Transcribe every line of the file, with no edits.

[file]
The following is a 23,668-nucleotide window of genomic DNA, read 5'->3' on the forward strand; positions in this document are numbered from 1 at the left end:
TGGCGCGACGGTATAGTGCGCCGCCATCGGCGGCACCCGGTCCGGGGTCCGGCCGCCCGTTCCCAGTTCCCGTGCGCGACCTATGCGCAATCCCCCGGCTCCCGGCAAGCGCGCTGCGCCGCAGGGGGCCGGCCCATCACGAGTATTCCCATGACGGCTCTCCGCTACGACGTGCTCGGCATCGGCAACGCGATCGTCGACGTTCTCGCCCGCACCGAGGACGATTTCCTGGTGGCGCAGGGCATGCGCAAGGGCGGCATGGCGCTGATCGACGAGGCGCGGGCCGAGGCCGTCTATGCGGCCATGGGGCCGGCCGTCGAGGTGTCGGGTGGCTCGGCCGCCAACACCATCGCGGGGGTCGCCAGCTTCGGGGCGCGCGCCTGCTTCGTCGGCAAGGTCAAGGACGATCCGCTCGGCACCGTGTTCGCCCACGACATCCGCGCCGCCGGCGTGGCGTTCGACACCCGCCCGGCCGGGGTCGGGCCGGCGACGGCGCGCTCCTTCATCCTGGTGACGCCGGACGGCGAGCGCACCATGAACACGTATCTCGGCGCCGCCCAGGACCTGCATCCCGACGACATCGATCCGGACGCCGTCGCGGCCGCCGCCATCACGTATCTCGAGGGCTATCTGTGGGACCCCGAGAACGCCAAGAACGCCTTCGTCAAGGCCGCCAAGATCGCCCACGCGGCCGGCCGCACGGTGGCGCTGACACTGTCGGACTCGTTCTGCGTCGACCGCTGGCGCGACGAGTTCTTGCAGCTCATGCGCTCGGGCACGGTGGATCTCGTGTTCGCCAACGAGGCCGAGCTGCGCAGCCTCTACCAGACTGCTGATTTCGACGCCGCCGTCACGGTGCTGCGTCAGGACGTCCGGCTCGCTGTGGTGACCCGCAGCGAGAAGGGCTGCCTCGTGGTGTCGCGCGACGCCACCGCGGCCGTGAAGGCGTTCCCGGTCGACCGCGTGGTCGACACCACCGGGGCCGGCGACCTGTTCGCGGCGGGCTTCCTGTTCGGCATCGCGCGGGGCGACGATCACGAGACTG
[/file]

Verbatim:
The following is a 23,668-nucleotide window of genomic DNA, read 5'->3' on the forward strand; positions in this document are numbered from 1 at the left end:
TGGCGCGACGGTATAGTGCGCCGCCATCGGCGGCACCCGGTCCGGGGTCCGGCCGCCCGTTCCCAGTTCCCGTGCGCGACCTATGCGCAATCCCCCGGCTCCCGGCAAGCGCGCTGCGCCGCAGGGGGCCGGCCCATCACGAGTATTCCCATGACGGCTCTCCGCTACGACGTGCTCGGCATCGGCAACGCGATCGTCGACGTTCTCGCCCGCACCGAGGACGATTTCCTGGTGGCGCAGGGCATGCGCAAGGGCGGCATGGCGCTGATCGACGAGGCGCGGGCCGAGGCCGTCTATGCGGCCATGGGGCCGGCCGTCGAGGTGTCGGGTGGCTCGGCCGCCAACACCATCGCGGGGGTCGCCAGCTTCGGGGCGCGCGCCTGCTTCGTCGGCAAGGTCAAGGACGATCCGCTCGGCACCGTGTTCGCCCACGACATCCGCGCCGCCGGCGTGGCGTTCGACACCCGCCCGGCCGGGGTCGGGCCGGCGACGGCGCGCTCCTTCATCCTGGTGACGCCGGACGGCGAGCGCACCATGAACACGTATCTCGGCGCCGCCCAGGACCTGCATCCCGACGACATCGATCCGGACGCCGTCGCGGCCGCCGCCATCACGTATCTCGAGGGCTATCTGTGGGACCCCGAGAACGCCAAGAACGCCTTCGTCAAGGCCGCCAAGATCGCCCACGCGGCCGGCCGCACGGTGGCGCTGACACTGTCGGACTCGTTCTGCGTCGACCGCTGGCGCGACGAGTTCTTGCAGCTCATGCGCTCGGGCACGGTGGATCTCGTGTTCGCCAACGAGGCCGAGCTGCGCAGCCTCTACCAGACTGCTGATTTCGACGCCGCCGTCACGGTGCTGCGTCAGGACGTCCGGCTCGCTGTGGTGACCCGCAGCGAGAAGGGCTGCCTCGTGGTGTCGCGCGACGCCACCGCGGCCGTGAAGGCGTTCCCGGTCGACCGCGTGGTCGACACCACCGGGGCCGGCGACCTGTTCGCGGCGGGCTTCCTGTTCGGCATCGCGCGGGGCGACGATCACGAGACTG